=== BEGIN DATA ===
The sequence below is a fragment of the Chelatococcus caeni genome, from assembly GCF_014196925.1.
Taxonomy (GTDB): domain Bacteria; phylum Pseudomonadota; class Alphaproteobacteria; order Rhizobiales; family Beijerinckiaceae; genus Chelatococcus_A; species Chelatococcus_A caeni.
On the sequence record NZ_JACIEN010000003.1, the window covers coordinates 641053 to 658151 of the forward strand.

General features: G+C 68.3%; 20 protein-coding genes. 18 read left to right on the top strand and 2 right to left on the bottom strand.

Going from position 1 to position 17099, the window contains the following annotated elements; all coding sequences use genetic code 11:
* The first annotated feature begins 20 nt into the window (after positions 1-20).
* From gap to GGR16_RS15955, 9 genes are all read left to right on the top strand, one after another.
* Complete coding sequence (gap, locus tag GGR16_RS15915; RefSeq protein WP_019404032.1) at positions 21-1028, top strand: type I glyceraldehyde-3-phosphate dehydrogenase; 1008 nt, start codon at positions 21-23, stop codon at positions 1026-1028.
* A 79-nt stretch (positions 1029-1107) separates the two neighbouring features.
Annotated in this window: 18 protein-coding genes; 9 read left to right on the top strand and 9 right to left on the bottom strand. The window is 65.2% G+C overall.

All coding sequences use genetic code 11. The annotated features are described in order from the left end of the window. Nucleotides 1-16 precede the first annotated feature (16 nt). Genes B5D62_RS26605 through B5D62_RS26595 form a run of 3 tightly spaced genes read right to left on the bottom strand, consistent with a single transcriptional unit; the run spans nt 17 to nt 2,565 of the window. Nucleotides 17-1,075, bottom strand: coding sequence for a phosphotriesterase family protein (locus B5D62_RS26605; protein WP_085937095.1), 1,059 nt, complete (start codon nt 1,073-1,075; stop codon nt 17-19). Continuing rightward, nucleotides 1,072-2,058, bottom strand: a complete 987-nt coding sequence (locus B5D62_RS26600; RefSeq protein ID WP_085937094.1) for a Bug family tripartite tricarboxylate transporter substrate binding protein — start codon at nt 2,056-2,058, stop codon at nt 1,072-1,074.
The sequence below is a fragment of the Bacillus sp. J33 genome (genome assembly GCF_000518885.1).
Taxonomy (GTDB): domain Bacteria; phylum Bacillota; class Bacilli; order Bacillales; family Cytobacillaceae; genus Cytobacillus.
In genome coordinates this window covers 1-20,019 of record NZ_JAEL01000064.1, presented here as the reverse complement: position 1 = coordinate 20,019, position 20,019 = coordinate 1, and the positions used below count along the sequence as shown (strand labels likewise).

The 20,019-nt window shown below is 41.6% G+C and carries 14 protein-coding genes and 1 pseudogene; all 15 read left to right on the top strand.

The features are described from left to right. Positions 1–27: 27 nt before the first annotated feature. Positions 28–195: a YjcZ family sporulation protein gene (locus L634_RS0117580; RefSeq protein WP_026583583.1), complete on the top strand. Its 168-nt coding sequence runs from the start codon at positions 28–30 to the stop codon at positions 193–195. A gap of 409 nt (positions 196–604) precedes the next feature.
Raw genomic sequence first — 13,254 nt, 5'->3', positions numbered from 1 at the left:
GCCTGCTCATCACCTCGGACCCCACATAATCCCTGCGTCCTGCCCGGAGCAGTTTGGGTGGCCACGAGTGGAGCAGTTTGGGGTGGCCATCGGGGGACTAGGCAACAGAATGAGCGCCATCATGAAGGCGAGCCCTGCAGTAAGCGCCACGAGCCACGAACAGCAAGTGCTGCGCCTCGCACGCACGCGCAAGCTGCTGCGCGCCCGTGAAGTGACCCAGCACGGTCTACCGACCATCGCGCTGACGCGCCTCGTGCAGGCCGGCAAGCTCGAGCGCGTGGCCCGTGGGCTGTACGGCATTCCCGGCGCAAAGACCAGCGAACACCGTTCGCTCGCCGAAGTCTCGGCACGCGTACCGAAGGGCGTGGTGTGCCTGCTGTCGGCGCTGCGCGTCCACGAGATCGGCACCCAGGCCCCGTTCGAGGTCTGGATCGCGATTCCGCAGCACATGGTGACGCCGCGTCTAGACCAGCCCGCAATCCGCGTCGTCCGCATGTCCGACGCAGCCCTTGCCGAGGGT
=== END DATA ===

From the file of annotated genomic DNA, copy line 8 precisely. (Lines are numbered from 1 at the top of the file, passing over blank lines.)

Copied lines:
* Complete coding sequence (gap, locus tag GGR16_RS15915; RefSeq protein WP_019404032.1) at positions 21-1028, top strand: type I glyceraldehyde-3-phosphate dehydrogenase; 1008 nt, start codon at positions 21-23, stop codon at positions 1026-1028.